With mass-market U.S. chocolate consumption on the wane and millennial tastes trending toward health-conscious snacks, the Hershey Co. chocolate giant faces a challenging future, analysts say.
While the central Pennsylvania company has been developing new product lines, its "category has been declining with the changing tastes of millennials," said Jack Russo, senior consumer staples analyst with Edward Jones. "Snacking is taking a different form, more protein" - energy bars, jerky, and fruits and nuts.
Adding pressure: U.S. consumption of chocolate - Hershey's core product - has fallen by about 3 percent a year since 2006, when consumption peaked, a recent UBS investment report noted. And a group of powerful global
competitors is targeting its home turf.
Now, the Hershey Co. faces a historic transition. It has received a buyout offer from Mondelez International Inc. which was rejected but is widely expected to be raised.
The Pennsylvania attorney general also has opened a new probe of the Hershey Trust, which controls the giant chocolate company. The trust also manages $12.3 billion in charitable assets to finance the 2,000-student Hershey School for impoverished children.
Hershey Co. represents the trust's biggest asset, and its stock dividends represent a major cash source for running the Hershey School, where costs per student are about $100,000 a year.
The school's primary mission is to serve Pennsylvania's needy children, including those from Philadelphia.
The attorney general investigation has focused on whether the trust board - now comprising nine people - violated a 2013 agreement with the state agency to curb board compensation and travel.
Mark Pacella, the attorney general's top nonprofit regulator, has demanded that three trust members resign. He would like the trust to limit board service to 10 years, which could lead to two more departures by the end of 2017 - or a majority of the current board.
Pacella has given the trust a deadline of July 31 to comply with his demands.
"We continue to have conversations with representatives for the trust," attorney general spokesman Jeffrey Johnson said Wednesday. "We are working to make sure the mission of Milton Hershey is fulfilled. Our goal is to achieve a long-term solution that will ensure that occurs."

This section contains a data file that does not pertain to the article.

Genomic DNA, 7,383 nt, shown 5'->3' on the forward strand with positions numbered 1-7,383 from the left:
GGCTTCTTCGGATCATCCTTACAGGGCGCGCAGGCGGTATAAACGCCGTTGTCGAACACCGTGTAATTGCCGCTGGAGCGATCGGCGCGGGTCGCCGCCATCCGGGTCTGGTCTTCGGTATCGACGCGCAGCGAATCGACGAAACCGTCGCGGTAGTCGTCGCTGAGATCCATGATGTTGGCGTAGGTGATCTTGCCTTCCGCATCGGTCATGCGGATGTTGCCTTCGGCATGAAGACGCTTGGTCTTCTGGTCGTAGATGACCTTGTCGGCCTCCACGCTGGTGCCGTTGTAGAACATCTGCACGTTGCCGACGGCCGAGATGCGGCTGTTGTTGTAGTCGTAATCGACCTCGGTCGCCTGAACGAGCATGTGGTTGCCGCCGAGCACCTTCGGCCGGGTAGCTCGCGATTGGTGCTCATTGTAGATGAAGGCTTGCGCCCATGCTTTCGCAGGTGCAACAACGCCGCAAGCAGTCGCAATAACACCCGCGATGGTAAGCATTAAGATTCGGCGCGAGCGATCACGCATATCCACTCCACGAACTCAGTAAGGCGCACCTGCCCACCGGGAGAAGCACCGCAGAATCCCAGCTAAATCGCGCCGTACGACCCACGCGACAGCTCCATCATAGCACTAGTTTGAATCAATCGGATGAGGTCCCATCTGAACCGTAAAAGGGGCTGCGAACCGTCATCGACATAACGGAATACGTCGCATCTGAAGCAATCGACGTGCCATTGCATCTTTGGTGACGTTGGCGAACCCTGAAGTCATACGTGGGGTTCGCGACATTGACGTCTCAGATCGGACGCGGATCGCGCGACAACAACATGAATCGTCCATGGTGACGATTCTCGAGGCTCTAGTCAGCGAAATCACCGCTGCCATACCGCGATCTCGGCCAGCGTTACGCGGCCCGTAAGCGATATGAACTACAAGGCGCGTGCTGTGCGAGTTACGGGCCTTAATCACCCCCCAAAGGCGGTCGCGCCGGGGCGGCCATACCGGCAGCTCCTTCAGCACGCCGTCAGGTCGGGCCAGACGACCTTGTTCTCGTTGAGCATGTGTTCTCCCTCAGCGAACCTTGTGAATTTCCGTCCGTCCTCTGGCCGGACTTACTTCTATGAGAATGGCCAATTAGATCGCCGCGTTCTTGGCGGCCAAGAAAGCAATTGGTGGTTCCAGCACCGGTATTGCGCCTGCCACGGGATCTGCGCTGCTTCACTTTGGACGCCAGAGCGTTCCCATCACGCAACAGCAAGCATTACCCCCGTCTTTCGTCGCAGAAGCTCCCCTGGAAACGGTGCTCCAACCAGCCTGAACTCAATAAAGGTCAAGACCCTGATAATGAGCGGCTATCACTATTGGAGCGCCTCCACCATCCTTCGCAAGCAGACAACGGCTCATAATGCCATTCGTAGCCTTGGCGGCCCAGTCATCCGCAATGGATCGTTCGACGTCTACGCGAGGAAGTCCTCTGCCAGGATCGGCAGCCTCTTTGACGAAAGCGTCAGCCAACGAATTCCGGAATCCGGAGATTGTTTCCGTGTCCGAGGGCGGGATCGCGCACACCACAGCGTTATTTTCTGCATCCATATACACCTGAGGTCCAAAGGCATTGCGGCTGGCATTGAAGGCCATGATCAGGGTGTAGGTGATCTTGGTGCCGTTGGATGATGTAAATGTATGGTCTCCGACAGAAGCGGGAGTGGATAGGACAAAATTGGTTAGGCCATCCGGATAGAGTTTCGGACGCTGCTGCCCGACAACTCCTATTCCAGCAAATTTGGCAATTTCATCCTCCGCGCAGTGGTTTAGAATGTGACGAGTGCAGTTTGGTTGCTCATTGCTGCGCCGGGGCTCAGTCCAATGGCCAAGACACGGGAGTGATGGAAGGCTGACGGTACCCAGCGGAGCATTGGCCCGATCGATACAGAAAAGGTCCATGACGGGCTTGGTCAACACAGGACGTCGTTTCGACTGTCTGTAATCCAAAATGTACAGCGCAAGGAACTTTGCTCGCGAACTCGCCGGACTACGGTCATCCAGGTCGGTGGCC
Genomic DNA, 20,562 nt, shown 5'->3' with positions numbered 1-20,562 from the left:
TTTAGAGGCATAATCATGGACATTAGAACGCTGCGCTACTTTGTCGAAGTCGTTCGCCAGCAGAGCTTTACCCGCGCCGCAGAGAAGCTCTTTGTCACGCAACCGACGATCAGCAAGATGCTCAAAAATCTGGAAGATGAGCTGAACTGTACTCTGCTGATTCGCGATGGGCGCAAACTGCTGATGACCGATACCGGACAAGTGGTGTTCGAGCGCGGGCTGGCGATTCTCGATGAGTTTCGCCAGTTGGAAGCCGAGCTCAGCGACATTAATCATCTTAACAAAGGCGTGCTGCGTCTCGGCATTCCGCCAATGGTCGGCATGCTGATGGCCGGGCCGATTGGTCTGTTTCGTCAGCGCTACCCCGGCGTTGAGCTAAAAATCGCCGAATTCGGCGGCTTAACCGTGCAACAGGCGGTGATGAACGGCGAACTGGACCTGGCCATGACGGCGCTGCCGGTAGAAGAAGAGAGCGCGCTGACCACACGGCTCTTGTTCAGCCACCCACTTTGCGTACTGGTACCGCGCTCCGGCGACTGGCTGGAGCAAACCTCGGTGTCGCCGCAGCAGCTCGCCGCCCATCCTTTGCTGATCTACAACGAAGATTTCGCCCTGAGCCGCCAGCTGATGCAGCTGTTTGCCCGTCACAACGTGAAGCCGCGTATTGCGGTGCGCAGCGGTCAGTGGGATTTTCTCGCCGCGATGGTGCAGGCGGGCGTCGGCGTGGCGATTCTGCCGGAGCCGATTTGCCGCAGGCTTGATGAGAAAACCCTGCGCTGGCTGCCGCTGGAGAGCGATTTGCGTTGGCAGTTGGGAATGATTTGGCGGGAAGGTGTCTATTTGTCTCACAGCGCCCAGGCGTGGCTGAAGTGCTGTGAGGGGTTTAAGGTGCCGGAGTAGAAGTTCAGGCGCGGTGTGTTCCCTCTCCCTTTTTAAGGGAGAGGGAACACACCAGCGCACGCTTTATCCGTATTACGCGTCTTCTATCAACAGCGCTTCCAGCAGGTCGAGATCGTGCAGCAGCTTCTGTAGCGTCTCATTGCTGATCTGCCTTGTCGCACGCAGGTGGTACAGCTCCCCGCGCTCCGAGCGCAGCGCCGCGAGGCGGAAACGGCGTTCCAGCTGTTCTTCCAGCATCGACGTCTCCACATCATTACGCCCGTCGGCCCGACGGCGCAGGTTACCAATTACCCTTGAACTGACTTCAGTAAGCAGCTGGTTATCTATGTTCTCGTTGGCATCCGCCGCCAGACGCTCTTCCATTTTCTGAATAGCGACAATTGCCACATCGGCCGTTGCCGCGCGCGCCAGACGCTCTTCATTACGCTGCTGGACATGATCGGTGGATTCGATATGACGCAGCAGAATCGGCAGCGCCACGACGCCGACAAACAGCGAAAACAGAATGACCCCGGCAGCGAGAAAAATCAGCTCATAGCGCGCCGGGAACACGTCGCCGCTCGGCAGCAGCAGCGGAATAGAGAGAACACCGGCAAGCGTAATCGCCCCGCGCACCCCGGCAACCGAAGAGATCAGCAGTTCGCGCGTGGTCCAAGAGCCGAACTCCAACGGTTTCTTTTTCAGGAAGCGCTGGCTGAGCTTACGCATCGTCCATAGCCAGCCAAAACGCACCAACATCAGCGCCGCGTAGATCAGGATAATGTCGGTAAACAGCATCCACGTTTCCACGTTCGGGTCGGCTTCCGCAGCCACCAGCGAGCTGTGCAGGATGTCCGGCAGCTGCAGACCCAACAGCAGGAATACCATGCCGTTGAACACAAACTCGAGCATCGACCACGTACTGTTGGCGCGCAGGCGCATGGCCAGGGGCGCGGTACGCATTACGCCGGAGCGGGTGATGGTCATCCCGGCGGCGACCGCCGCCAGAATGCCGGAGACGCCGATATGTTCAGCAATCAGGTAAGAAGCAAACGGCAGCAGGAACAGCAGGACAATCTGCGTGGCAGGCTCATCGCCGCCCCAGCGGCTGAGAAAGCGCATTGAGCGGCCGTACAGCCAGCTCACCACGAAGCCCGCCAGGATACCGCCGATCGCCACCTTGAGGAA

Trust spokesman Kent Jarrell said: "We are still hopeful of a resolution."
He said the trust could not speculate on the prospects of the chocolate company. "We continue to review the diversification profile of the School Trust assets with the assistance of expert outside advisors," he said.
Amid the turmoil, the Hershey Co. has made modest efforts to reinvent itself. It recently introduced Cadbury-branded pouches of wrapped chocolate snacks. It has also diversified into such products as BarkThins, a chocolate snack, and Krave beef jerky.
Hershey, analysts noted, has raised prices on existing products, maintaining profits. It has cut costs by closing plants over the last decade, and opened a large new plant in Mexico.
But with the uncertainty at the trust and shifting consumer tastes, Mondelez - which itself could be a takeover target - is now making a determined run at Hershey.
On June 30, the Hershey Co. board unanimously rejected Mondelez's $107-a-share offer - worth about $23 billion. Many on Wall Street expect the Illinois company to come back with a higher offer.
"This is why Mondelez did what they did. Because [Hershey chocolate company] is weaker and there has been this controversy," Russo said.
But the $107-a-share offer wasn't high enough to merit serious consideration because of Hershey's commanding U.S. market position in chocolate.
"If they really want it, they better put a number out there and stop goofing around," Russo said. A per-share price that would catch Wall Street's attention would be $125 a share, he said.
Even then, Russo said, he did not know whether the trust that controls the company would say yes to a deal. "No one knows what motivates the trust board," Russo said. "You got to give Mondelez credit for giving this a shot."
Russo added that a deal would be complex because of the trust board decision-making process and the involvement of the attorney general. "If a deal gets done, I don't think it will be agreed upon this year."